RogerBW's Blog

Nice Girls Finish Last, Sparkle Hayter 09 October 2014

Second of Hayter's mysteries about TV journalist Robin Hudson. This time her new gynæcologist has been found, handcuffed and then shot in the head, and there's no shortage of people who might have wished him ill.

The difficulty with this plot is motivation. In the previous book, Robin was a suspect in the murder of her would-be blackmailer, so she had a reason to look into it. This time, she has an alibi and the police clear her straight away; her boss gets her to look into the case in the hope that a connection to a well-known S&M club, a matchbook found at the scene, will provide a marketable sleaze angle, but even then Robin isn't really investigating most of the time; she's a TV journalist, not a detective. It's all a bit thin, and indeed the eventual culprit isn't someone who's really been signposted at all.

But then, as before, the mystery isn't really the point of the book. This is a spiritual cousin to Simon Brett's Fethering mysteries, where much of the point is in the various people and situations one observes rather than in the puzzle-solving plot. There are perhaps slightly too many of those people, and keeping them more or less straight in my mind became more work than is usual for these things. The negative attitude towards lifestyle S&M participants is somewhat old-fashioned even for 1997, but was probably less unusual then than I find it now.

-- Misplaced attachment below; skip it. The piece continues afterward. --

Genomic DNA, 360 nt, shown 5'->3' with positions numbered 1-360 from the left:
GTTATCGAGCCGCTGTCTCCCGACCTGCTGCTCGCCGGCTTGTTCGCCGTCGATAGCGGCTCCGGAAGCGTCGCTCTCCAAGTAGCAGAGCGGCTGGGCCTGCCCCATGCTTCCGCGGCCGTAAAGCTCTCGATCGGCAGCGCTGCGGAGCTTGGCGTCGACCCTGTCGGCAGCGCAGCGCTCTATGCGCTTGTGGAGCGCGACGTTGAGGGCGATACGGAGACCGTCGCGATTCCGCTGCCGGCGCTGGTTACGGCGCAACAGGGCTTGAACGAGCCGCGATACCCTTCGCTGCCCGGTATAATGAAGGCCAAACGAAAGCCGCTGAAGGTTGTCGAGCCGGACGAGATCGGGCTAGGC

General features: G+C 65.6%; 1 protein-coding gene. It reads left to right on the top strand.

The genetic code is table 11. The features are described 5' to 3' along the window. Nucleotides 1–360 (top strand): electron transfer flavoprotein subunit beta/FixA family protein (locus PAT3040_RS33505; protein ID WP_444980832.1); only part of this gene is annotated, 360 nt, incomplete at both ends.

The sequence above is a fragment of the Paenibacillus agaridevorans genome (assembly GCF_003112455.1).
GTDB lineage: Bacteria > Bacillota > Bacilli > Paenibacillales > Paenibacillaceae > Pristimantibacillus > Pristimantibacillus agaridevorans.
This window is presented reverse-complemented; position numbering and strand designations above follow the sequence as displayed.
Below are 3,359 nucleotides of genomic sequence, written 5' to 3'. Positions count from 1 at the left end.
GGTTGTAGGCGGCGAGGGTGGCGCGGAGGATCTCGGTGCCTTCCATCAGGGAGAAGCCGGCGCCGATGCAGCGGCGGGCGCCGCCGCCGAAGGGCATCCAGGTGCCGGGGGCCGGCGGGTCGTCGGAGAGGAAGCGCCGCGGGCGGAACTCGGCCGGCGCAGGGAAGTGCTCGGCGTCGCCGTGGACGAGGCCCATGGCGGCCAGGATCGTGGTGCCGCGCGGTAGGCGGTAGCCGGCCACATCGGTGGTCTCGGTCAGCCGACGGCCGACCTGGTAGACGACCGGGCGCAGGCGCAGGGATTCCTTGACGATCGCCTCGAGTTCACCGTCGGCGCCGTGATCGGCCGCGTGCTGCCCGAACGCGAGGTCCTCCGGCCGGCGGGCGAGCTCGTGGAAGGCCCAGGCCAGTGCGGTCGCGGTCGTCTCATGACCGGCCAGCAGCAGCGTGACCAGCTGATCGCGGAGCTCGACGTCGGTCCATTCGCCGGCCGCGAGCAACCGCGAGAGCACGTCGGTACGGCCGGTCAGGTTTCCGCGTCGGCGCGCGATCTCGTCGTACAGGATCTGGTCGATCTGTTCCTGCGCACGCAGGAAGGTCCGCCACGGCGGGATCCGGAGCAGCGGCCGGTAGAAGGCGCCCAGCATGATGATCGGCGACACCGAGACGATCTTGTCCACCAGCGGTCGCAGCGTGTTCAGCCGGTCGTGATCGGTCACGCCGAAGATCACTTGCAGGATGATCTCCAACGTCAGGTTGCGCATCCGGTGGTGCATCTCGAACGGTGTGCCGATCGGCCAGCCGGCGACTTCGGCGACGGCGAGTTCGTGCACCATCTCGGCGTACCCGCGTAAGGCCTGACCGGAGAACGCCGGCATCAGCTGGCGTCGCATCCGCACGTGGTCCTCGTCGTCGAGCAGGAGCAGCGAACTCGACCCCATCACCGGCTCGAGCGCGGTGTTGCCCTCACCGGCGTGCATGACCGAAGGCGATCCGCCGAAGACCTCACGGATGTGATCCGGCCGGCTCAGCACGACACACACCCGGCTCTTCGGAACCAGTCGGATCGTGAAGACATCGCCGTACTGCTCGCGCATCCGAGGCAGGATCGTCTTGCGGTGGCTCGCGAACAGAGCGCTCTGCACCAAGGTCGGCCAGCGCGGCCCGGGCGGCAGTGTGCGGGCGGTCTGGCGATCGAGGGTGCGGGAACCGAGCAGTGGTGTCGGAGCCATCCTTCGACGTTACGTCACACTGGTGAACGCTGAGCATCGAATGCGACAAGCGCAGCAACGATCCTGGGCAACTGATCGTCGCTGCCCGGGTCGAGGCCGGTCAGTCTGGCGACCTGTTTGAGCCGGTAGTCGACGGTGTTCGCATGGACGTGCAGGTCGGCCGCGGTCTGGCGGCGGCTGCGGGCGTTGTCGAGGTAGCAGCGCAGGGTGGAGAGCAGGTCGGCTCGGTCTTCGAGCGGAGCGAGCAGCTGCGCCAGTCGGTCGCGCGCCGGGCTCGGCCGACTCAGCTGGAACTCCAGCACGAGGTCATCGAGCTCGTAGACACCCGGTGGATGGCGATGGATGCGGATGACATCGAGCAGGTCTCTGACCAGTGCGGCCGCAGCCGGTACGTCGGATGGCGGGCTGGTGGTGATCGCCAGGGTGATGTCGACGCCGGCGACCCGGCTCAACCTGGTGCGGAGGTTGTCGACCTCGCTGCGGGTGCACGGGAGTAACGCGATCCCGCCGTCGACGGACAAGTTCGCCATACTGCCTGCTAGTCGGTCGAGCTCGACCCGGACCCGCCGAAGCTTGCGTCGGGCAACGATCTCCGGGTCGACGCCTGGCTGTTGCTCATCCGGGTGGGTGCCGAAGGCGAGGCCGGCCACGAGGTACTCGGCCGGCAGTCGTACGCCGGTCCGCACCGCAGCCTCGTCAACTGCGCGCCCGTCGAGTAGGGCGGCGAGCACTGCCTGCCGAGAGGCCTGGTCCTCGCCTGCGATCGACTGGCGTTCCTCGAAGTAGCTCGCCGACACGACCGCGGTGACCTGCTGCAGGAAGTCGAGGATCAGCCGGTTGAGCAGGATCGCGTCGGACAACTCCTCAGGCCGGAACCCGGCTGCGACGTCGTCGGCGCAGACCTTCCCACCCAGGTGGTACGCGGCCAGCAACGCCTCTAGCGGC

Robin is self-interested, again, but an ongoing thread has her trying to be "good" and think positively; I'd expected this to be connected to the title in some way, but it seemed to peter out without really going anywhere. Instead, combined with a suddenly parlous employment situation, it becomes a reason for her not to make the sarcastic comments which were an enjoyable part of the previous book, though there are one or two:

For someone in her mid-twenties, Tamayo had had quite a long and varied career. Before going to work for ANN in Tokyo, which had led to the job in New York, she had worked for a sleazy Japanese TV program called Amazing True Stories. They did features like "The True Living Gold Snake." Tamayo’s job, as she summed it up, was "to paint the snake gold." Sometimes, when Jerry asked us to do something journalistically dubious, we would turn to each other and say, "It’s time to paint the snake."

It's a step down from What's a Girl Gotta Do but still worth reading. I shan't be rushing into the next volume, though.

Followed by Revenge of the Cootie Girls.

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